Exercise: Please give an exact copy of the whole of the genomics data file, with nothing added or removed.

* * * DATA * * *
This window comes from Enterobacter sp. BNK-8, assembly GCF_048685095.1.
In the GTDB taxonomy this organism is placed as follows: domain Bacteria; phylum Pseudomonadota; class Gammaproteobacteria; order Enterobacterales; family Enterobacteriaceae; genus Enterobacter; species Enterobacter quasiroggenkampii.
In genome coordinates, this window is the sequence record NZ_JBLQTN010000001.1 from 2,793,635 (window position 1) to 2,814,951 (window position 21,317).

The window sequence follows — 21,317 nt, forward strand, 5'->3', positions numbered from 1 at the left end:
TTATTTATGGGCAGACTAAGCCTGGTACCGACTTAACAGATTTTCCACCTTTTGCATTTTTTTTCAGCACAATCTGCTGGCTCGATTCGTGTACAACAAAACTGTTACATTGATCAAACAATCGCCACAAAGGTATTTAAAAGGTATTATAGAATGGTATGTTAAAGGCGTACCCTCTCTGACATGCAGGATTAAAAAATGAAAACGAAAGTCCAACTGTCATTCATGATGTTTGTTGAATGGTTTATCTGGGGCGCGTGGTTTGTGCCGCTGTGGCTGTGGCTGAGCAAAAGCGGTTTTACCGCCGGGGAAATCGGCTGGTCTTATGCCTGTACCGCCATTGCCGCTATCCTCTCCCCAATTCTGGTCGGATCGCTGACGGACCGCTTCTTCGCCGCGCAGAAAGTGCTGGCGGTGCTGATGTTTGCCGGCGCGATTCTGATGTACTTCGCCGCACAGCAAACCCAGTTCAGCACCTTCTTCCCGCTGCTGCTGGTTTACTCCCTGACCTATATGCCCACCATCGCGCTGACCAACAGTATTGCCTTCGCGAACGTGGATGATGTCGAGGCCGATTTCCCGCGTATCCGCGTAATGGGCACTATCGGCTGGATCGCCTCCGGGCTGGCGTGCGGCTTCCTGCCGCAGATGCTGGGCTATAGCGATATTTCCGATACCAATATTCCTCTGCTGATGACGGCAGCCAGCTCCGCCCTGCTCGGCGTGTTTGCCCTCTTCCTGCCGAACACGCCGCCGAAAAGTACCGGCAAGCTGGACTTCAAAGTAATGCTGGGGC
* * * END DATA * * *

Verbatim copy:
This window comes from Enterobacter sp. BNK-8, assembly GCF_048685095.1.
In the GTDB taxonomy this organism is placed as follows: domain Bacteria; phylum Pseudomonadota; class Gammaproteobacteria; order Enterobacterales; family Enterobacteriaceae; genus Enterobacter; species Enterobacter quasiroggenkampii.
In genome coordinates, this window is the sequence record NZ_JBLQTN010000001.1 from 2,793,635 (window position 1) to 2,814,951 (window position 21,317).

The window sequence follows — 21,317 nt, forward strand, 5'->3', positions numbered from 1 at the left end:
TTATTTATGGGCAGACTAAGCCTGGTACCGACTTAACAGATTTTCCACCTTTTGCATTTTTTTTCAGCACAATCTGCTGGCTCGATTCGTGTACAACAAAACTGTTACATTGATCAAACAATCGCCACAAAGGTATTTAAAAGGTATTATAGAATGGTATGTTAAAGGCGTACCCTCTCTGACATGCAGGATTAAAAAATGAAAACGAAAGTCCAACTGTCATTCATGATGTTTGTTGAATGGTTTATCTGGGGCGCGTGGTTTGTGCCGCTGTGGCTGTGGCTGAGCAAAAGCGGTTTTACCGCCGGGGAAATCGGCTGGTCTTATGCCTGTACCGCCATTGCCGCTATCCTCTCCCCAATTCTGGTCGGATCGCTGACGGACCGCTTCTTCGCCGCGCAGAAAGTGCTGGCGGTGCTGATGTTTGCCGGCGCGATTCTGATGTACTTCGCCGCACAGCAAACCCAGTTCAGCACCTTCTTCCCGCTGCTGCTGGTTTACTCCCTGACCTATATGCCCACCATCGCGCTGACCAACAGTATTGCCTTCGCGAACGTGGATGATGTCGAGGCCGATTTCCCGCGTATCCGCGTAATGGGCACTATCGGCTGGATCGCCTCCGGGCTGGCGTGCGGCTTCCTGCCGCAGATGCTGGGCTATAGCGATATTTCCGATACCAATATTCCTCTGCTGATGACGGCAGCCAGCTCCGCCCTGCTCGGCGTGTTTGCCCTCTTCCTGCCGAACACGCCGCCGAAAAGTACCGGCAAGCTGGACTTCAAAGTAATGCTGGGGC